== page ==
Using new ways to analyze and describe the rate at which minute ocean-going groups of bacteria or plankton coagulate, a Penn State engineer has found that large aggregates of these groups collide with and capture additional particles millions of times faster than predicted by existing theories.
Dr. Bruce E. Logan, the Kappe professor of environmental engineering, says, "Our results have caused us and many other scientists and engineers to think completely differently about how biological aggregates form in aqueous systems. Such coagulation processes are important in wastewater treatment and industrial manufacturing as well as the ocean and other natural water systems."
Logan is the first to apply the use of fractal geometry to aqueous biological aggregates. Objects arranged in fractal patterns, a snowflake, for example, often look "lacy" and every unit or fragment of it looks like the whole.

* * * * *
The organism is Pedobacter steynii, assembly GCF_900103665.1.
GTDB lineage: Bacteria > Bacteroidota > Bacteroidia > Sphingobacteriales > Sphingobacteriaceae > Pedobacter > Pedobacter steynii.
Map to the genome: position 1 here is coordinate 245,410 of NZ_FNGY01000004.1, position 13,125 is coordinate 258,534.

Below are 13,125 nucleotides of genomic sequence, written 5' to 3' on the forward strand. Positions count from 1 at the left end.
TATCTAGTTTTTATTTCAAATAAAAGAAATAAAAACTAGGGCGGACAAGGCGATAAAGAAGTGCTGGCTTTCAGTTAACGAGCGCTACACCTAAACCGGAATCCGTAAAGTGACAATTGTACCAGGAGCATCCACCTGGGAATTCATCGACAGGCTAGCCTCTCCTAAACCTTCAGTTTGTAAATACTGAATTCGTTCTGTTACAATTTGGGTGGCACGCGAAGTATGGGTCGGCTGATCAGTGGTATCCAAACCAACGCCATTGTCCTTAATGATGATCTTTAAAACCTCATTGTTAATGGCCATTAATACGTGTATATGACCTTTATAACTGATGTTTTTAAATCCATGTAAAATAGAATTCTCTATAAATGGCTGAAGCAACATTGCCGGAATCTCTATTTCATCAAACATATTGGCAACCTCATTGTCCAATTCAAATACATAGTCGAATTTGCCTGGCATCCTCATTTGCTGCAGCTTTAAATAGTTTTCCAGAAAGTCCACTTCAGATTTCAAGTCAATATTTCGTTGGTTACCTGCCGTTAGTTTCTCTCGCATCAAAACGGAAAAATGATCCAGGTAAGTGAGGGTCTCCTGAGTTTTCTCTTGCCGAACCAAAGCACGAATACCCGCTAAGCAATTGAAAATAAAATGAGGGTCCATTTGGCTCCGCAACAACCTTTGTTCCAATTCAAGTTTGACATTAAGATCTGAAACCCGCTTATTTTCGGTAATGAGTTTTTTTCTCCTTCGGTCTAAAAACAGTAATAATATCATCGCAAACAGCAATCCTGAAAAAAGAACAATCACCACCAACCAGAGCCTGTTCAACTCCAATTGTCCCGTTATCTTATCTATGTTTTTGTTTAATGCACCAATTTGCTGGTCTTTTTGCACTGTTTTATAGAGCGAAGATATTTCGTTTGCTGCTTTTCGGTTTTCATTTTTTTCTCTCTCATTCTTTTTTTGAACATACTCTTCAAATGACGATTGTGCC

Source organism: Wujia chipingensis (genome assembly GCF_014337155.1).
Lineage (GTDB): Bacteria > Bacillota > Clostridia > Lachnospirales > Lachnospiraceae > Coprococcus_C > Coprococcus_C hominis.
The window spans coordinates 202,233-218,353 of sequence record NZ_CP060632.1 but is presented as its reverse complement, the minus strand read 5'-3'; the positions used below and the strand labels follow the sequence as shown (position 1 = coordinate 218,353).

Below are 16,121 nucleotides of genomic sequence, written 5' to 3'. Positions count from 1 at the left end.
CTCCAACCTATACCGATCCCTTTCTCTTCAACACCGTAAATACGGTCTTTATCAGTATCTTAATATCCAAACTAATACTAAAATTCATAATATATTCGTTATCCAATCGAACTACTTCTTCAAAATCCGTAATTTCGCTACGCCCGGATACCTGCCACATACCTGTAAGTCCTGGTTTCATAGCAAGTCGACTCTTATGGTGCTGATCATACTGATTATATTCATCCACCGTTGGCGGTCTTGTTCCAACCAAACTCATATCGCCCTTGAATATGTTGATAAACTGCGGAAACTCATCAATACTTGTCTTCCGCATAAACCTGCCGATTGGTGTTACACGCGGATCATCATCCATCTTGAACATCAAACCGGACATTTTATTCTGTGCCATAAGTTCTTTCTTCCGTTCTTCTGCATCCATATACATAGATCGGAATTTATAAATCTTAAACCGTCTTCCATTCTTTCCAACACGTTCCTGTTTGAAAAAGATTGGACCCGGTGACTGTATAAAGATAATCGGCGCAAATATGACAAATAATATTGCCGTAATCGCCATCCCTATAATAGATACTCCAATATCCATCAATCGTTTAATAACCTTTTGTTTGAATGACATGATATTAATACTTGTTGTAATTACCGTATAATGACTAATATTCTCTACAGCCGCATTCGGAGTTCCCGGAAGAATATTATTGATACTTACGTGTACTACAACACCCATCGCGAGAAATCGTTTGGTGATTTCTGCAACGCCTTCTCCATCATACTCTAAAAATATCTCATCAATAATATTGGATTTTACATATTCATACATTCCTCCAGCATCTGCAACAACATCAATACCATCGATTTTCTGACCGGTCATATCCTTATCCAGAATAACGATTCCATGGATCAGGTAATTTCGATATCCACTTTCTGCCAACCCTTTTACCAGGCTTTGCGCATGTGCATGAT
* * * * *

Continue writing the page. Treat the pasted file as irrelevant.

Previous methods for describing and predicting the dimensions of biological aggregates have been based on the analysis of single "ideal" particles such as a sphere. However, Logan points out that most real aggregates of interest form particles that have a variety of sizes and shapes. In order to analyze average properties of real aggregates, Logan and his research group have developed new techniques to estimate fractal dimensions and calculate the collision efficiencies between the fractal aggregate and new adhering particles.
Logan will describe the new techniques and calculations at the national meeting of the American Chemical Society in Washington, D. C. on Sunday, August 20. His keynote lecture is entitled, "Fractal Coagulation Processes.
In his experiments, Logan added fluorescent beads to water already containing bacterial aggregates. The coagulation rate, or the rate at which the beads attached to the bacterial aggregates, was calculated by using a microscope to observe and count them over time. He and his research associat
Contact: Barbara Hale